American Horror Story, never one for being subtle, just wrapped its most ludicrous season yet. As a whole, Roanoke was ultimately more interested in whipping out format changes (while, at the same time, feeling oddly repetitive) than developing many themes beyond “We’re gonna dieeee!” and “The media are vultures!” But as with any gruesome trainwreck, it was hard to turn away.
Though the finale tied up a decent number of loose ends, it left a few big ones dangling. (“How can so many blood moons happen within such a short time period?” immediately springs to mind.) The episode was mainly concerned with trying to jam Roanoke’s ongoing format changes together into a single, hourlong jigsaw puzzle. The best parts were Crack’d, a cheesy true-crime show complete with “actual trial footage” and reenactments that showed us how Lee beat multiple murder raps, and Lee’s absurd interview with veteran journalist and American Horror Story: Asylum character Lana Winters. It was a fast-paced but clunky way to bring the show—which sometimes seemed more interested in misdirecting its viewers with hype and twists than actually crafting a compelling story—to its conclusion.
It also highlighted one of the season’s biggest problems, which was that anytime the action left the Roanoke house, it became a lot less interesting, which is why Roanoke had to keep inventing reasons for people to go back there. First, it was for the re-enactments on My Roanoke Nightmare. Then, the Big Brother-style reunion for Return to Roanoke: Three Days in Hell, which bled (literally) into the show’s Blair Witch homage. In the finale, it’s a ghost-hunting show called Spirit Chasers, whose cocky hosts fall victim to the resident spirits so quickly it’s both anticlimactic and a relief.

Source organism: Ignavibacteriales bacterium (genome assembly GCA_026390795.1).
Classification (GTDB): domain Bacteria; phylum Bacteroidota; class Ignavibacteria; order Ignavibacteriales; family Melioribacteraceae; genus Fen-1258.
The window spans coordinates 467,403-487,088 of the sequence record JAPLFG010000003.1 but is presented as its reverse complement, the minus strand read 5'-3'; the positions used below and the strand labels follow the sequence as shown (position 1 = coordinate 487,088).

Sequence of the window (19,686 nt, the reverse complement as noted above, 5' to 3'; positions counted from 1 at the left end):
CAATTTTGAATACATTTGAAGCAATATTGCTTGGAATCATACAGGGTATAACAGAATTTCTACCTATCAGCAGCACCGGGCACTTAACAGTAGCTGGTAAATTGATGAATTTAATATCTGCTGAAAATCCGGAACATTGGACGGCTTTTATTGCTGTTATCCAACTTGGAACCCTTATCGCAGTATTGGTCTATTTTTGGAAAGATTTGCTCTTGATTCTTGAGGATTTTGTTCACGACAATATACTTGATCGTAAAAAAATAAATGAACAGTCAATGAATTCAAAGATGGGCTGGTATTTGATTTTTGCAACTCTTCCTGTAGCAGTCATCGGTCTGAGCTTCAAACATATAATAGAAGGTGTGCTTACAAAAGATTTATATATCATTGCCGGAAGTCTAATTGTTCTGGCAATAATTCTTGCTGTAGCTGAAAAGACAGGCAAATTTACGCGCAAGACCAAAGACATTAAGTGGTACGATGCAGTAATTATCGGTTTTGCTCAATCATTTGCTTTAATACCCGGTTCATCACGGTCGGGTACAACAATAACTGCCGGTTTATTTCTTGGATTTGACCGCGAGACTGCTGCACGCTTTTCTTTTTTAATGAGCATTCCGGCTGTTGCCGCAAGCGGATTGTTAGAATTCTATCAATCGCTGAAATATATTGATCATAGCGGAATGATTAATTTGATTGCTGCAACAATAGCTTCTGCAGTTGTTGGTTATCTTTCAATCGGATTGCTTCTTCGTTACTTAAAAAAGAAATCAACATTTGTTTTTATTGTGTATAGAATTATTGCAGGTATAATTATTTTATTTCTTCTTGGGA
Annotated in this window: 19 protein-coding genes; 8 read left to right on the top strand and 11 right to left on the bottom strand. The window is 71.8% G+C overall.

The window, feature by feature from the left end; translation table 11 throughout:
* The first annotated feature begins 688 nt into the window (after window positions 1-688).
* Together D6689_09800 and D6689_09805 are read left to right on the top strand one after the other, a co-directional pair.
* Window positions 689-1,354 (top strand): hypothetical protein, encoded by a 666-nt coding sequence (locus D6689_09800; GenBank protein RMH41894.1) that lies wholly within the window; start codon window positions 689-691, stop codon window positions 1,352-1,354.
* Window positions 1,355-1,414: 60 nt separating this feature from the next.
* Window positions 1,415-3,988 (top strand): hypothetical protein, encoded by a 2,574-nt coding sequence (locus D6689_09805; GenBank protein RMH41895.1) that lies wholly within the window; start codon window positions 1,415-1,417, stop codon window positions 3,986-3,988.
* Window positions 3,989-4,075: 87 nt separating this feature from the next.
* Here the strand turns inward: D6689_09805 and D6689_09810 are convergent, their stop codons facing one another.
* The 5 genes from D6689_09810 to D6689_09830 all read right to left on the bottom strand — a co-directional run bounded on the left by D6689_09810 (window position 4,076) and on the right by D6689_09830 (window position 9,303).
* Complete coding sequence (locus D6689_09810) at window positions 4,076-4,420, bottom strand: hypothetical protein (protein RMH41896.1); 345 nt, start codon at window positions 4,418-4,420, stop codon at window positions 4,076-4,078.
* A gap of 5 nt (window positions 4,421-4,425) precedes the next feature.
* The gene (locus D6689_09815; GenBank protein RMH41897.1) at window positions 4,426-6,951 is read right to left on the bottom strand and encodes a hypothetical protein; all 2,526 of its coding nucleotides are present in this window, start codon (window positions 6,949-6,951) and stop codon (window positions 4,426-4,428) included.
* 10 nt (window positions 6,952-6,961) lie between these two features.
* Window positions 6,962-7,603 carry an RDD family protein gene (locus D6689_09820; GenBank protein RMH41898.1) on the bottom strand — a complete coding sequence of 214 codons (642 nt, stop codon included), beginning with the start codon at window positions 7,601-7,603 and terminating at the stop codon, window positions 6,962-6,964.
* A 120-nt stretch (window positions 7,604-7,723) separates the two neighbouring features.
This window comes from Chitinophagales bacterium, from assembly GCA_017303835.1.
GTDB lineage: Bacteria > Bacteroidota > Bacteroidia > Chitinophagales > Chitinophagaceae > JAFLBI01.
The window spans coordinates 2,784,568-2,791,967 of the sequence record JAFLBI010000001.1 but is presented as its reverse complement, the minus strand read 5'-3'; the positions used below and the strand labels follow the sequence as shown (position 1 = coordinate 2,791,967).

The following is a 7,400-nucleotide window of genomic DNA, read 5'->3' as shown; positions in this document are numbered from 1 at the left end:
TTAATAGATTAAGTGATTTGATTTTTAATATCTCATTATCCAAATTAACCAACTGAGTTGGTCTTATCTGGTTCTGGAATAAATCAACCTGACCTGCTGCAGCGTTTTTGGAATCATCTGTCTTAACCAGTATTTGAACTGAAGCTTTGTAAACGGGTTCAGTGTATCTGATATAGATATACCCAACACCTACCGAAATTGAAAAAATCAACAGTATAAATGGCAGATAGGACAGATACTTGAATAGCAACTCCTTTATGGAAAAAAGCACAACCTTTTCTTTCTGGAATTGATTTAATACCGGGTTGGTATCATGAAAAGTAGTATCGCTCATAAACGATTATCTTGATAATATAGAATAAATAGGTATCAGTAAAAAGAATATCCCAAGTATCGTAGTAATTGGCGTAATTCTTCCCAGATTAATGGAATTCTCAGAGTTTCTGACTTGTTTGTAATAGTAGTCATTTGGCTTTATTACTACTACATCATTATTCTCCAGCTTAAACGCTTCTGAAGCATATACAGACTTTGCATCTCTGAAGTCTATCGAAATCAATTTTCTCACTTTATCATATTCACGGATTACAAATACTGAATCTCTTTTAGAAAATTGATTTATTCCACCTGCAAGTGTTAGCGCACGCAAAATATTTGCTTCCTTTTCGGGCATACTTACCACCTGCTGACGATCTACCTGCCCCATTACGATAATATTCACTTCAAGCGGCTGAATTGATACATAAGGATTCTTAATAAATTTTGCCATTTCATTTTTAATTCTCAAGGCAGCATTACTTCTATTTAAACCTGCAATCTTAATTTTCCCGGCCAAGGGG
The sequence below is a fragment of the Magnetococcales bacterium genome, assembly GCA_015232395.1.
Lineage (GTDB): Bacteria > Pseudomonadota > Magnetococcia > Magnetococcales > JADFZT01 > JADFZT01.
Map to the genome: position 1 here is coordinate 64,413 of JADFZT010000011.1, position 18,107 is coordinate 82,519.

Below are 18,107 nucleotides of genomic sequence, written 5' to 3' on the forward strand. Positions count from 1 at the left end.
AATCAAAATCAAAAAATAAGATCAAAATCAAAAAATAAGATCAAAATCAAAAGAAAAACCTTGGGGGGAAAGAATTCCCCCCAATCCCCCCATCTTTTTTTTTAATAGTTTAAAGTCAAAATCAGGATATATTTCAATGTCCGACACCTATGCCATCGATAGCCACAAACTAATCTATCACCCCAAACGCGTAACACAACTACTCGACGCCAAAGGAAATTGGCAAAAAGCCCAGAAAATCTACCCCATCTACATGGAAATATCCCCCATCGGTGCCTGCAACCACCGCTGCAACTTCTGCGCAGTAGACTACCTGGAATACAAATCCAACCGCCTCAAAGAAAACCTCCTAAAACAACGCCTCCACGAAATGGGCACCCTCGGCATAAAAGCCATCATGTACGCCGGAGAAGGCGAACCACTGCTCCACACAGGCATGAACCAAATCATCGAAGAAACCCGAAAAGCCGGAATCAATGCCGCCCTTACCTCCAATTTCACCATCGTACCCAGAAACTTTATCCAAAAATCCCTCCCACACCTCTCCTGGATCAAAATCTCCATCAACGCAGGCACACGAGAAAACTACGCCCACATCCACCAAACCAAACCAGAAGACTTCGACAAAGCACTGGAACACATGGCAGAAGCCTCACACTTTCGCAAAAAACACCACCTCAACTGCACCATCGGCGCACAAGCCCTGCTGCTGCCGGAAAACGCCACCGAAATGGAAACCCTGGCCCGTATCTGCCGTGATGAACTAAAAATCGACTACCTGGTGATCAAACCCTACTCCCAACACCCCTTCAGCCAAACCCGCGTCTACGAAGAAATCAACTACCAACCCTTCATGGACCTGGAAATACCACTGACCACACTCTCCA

And about those spirits. Roanoke’s underlying message eventually drifts into “humans are the worst monsters” territory, a classic horror trope that’s something American Horror Story has explored before. It would have been interesting to spend more time with the “real” Butcher ghost and her minions, but they’re framed at a distance or through the lens of a shaky-cam every time they appear. That was the one story I was hoping we’d explore beyond the Kathy Bates-anchored re-enactments—and it’s not like American Horror Story hasn’t had fascinating undead characters in the past—but it never happened. Instead, there was plenty of time for weed-farming inbred redneck cannibals, whose clichéd schtick wore thin very quickly.
The Roanoke finale’s last act led to the only scene in the entire season of Roanoke that isn’t winking at the audience or filled with horrific gore—and, notably, is filmed like a conventional TV show. At last, Lee gets to face her preteen daughter, Flora, a character we know almost nothing about, aside from the fictional version we saw on My Roanoke Nightmare. (Even then, she spends most of the show MIA, hanging out in the spirit world.) We get that she’s angry and resentful, though. Lee murdered her father, and she’s not in the mood to make amends.
At this point, Roanoke busts out the twist it’s been saving for the very end, and it’s not nearly shocking enough to cap a series that’s been all about making people shriek “What the hell?” at their TVs. Lee volunteers to stay behind and commit suicide-by-ghost so that Flora can be free, because that’s what passes for logic here, and Flora agrees. Practically everyone else who came into contact with Lee, including her brother and sister-in-law, whose impulsive purchase of the house is what set the whole reality-show terror train in motion, is dead. Even the house, which goes up in flames as Flora emerges, is toast.
In the nutballs context of this show, it makes total sense—and to be honest, I sort of appreciated how incredibly conventional it was. Ending Roanoke on such a corny, sincere note was maybe the most subversive thing the show did all season.